Christmas in this season

There are random days I can’t believe Christmas only comes once a year.  That thought tends to happen when I’m wishing the world was nicer and more generous and maybe even a place of warm light and authentic peace.  Not so much the defining elements of this season . . . post-Christmas, pre-spring fever, threshold of daylight savings hour loss and daylight gain, pre-March madness, post the Chiefs should have been in the superbowl . . . and it’s going to snow on Thursday.  Oh, and Ukraine is still being invaded by a madman for whom compassion, logic, and humanity have been lost.

And a young man brought a gun to school in Olathe last week, a school administrator and SRO officer were shot and injured now recuperating at home, and the young man remains in critical condition in the hospital.  And there was a shooting outside a high school in Des Moines, Iowa on Monday.  6 teenagers have been charged with the drive-by killing of one student and critically wounding two others.

We’re losing our kids somehow, that’s how it feels.  Get ready for an “o.k. boomer” moment.  When I was young we had fire drills and tornado drills . . . you finish the thought.  We’re losing our kids – violence against each other, dying by violence at their own hand.  It’s an access to weapons issue AND it’s way deeper than an access to weapons issue.  I shot a bird on a telephone wire with a BB gun when I was in 6th grade and have not particularly wanted to be a part of gun-holding anytime since.  Probly with or without that experience, it never occurred to me to access one of my dad’s hunting rifles for any reason, nor seemingly did it for any of my classmates and their dad’s firearms for anything but hunting or target shooting, at least that I know.  Why not?  What was different?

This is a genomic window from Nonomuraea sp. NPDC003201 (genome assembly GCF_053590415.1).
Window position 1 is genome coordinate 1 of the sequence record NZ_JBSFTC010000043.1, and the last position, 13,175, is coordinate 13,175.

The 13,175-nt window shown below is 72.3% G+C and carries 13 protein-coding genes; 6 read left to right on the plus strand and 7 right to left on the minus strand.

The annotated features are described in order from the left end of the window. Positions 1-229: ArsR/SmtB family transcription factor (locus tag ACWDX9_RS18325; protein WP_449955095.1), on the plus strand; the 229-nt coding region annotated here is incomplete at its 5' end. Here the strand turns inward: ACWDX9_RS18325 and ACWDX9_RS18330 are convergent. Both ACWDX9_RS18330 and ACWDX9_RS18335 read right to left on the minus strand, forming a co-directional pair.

Our video games consisted of Atari “pong”, sorta like tennis on a screen without being able to make the ball go faster, slower, or spin; and Pac-Man – waka-waka-waka . . . They had one at the Pizza Hut, fun times.  

Have we lost our humanity to our screens?  Interacting with screens is much less messy and doesn’t require the nuance of interacting with all the body language, the sometimes awkward tears or the too-loud embarrassing laughter.  On the screen you don’t have to see my too crooked nose from my sister throwing the softball too hard and me not catching it with my glove.  You don’t have to see me in my “big” girl clothes, or my “medium I could go up or down at any moment” clothes, or my “hey look at me now I’m back off deserts” clothes.  Do we have a big social media device bonfire and that solves everything???  Do we have a big turn back your firearms and receive big dollars event and that solves everything???  Do we have a big vaccine against any kind of violence against any kind of humanity at any time forever and that solves everything???

Maybe solving everything in one fell swoop isn’t working so much.  But neither is not investing in meaningful steps with appropriate limits to firearm access, increasing financial investment and social acceptance of counseling and other emotional and psychological resources, AND finding and resourcing creative and consistent ways of social media balance, safeguards, and a re-prioritizing of direct human relationship . . . including adults and even pastors.  Social media as one more tool we utilize to enhance life, not an identity to limit or destroy life – figuring that out might be great.

So Christmas.  I suppose it might lessen the effect if we tried having it more than once a year.  Plus the theological ramifications – was Jesus born twice?  OOOOOooooor, did Mary and Joseph celebrate his half birthday in July and no one really wrote about it because they thought M and J were spoiling him too much and the neighbors tsk-tsked at what Jesus was going to be like as an adult if his parents kept giving him all those gifts, you know, one day he might even say, “I came that they might have life, and have it abundantly . . . “ 


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